While we all love our canine companions, no one who has ever owned a dog will need to be told how messy and potentially grubby dogs can get, and this often rubs off around the home, leading to that ubiquitous doggy smell and other clear and often undesirable indications that a dog is in residence!
If you are fed up of the funk and want to take advantage of the lovely spring and summer weather to de-dog your home, read on for out ten top spring cleaning tips for dog owners.
A good place to start is by seeking out any areas of your house that are particularly pongy, and working out why this is! If your dog has ever gone to the toilet in the house, this can still leave traces of odours that may catch you unawares some weeks later, and also, encourage your dog to do their business in the same spot again in future.
Use enzymatic cleaners to get rid of biological odours, and if you find a smell particularly hard to shift, consider replacing the carpet and underlay.
If your dog is apt to toilet in the same spot of the garden every time, this will soon kill your grass! Have a good walk around your garden with a critical eye, pick up any poop that you might have missed, and invest in some fertilizer and recovery products for particular dead spots on your lawn.
Even if your home and dog are sweetly fragranced, many of us have problems with a pervasive dog-funk in the car! Give the inside of your car a good clean out and hoover, or if you cannot face it, take it along to a valeting centre to do the hard work for you.
Unless your dog is one that destroys their toys so quickly that nothing you get for them lasts more than a week or so, you should pay some attention to the hygiene and cleanliness of your dog’s toys. Hard toys can be disinfected in hot water and a solution such as Dettol, or even be put through the dishwasher at a low temperature.
Soft toys such as teddies should be machine washed at a high temperature regularly, taking care to use a washing powder that your dog is not overly sensitive to.
You can make your future clean ups easier if you get into the habit of cleaning your dog off as much as you can before they come in from their walks, such as towelling your dog’s body off and washing muddy paws. It is easier to remove mud and dirt from your dog itself than it is to clean up muck that has been trailed all through the house!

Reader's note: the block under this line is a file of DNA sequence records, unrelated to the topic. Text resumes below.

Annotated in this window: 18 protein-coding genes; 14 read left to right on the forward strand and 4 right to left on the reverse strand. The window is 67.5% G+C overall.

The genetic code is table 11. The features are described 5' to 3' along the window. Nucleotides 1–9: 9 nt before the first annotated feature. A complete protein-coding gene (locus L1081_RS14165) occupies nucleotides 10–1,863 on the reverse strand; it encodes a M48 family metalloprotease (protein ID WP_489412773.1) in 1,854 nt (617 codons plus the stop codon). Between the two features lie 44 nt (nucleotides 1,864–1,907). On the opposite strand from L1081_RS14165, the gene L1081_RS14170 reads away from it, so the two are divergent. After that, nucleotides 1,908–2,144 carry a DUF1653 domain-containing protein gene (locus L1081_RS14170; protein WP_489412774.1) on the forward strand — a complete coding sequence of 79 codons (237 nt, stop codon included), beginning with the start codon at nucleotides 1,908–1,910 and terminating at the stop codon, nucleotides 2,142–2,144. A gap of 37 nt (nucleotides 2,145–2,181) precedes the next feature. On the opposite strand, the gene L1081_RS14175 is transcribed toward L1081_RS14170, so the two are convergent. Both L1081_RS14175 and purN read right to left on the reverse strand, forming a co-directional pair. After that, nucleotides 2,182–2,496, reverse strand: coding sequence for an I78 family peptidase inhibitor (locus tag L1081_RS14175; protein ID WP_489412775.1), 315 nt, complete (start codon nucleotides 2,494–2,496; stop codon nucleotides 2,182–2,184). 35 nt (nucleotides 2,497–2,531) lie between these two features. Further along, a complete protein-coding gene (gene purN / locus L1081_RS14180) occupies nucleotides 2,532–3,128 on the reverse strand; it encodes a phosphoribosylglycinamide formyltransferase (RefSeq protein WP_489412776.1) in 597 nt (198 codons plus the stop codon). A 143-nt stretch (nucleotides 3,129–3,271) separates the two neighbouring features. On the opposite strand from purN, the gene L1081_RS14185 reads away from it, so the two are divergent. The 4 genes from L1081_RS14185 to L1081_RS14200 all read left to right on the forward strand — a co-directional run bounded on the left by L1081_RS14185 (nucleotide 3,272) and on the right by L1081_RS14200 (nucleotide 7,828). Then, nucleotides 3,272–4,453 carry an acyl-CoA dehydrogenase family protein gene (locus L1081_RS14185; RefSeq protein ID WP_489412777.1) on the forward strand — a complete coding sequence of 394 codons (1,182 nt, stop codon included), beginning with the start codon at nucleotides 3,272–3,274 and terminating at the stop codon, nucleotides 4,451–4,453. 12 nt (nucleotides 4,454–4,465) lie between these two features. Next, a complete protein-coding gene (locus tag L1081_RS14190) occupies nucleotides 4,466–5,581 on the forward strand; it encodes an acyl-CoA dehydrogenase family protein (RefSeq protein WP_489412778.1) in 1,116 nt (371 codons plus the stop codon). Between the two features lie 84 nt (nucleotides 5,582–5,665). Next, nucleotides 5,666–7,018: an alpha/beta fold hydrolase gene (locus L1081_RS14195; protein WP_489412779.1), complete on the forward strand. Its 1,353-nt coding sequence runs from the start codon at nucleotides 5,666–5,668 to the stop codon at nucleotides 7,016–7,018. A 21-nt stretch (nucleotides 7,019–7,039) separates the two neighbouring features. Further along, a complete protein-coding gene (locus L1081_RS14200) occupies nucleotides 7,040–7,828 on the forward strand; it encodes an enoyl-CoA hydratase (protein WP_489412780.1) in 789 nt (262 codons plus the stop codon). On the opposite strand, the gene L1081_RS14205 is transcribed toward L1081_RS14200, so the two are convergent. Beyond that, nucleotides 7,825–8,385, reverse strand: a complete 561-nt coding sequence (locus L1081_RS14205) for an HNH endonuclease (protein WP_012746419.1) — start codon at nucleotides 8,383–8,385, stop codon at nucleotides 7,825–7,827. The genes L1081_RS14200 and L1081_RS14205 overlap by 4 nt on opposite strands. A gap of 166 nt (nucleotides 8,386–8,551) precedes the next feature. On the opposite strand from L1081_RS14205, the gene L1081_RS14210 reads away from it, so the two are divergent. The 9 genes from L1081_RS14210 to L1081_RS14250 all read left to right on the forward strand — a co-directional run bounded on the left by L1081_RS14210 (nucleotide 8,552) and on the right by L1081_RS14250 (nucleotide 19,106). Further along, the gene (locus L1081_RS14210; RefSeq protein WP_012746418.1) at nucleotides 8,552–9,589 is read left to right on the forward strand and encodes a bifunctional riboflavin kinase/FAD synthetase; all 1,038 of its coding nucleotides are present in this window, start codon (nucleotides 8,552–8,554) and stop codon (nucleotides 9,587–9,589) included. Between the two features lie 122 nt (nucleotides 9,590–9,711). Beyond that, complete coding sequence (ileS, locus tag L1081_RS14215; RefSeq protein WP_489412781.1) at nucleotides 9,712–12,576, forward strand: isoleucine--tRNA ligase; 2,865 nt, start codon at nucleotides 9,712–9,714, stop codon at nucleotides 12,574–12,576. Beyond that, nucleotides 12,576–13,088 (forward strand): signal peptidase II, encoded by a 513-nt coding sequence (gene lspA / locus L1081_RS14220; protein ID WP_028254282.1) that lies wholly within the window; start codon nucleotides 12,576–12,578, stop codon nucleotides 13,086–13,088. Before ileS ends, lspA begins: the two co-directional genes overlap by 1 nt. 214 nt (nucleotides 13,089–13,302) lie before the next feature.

Brushing your dog regularly, even if their coat is short, has a lot of benefits. It will help to remove loose and shed hair from the coat, stimulate the circulation of the skin, and cut down on the need for baths.
If your dog’s collar and lead can be washed or reconditioned, take care of this too, or your walking wear will soon let your dog down! If your dog’s collar is beyond repair or simply will not clean up, it might be time to invest in some new kit for them!
Dig out all of your dog food from the cupboard or bin that it is kept in, and work through it. Clean, disinfect and dry the containers that you keep your dog’s food in, and check what is in the back of the cupboards to ensure that it is in date. Throw out anything that your dog doesn’t eat, and get into a routine of rotating your food properly, so that the bag of food with the nearest “use by” date is always used first.
Cushions, carpets, dog beds and even curtains will soon begin to smell of your dog, and this means that all soft furnishings should be washed regularly to keep them smelling fresh. Dirty soft furnishings will not only rub off onto your dog, but may also harbour mites and fleas, which means that washing them will both make your home smell nicer, and keep your dog healthier.
Finally, don’t bring your funky dog back into your clean and tidy house or car without giving them a bath as well! All dogs need to be bathed from time to time, and you can either take care of this at home, or drop them off at a grooming parlour to do the hard work for you.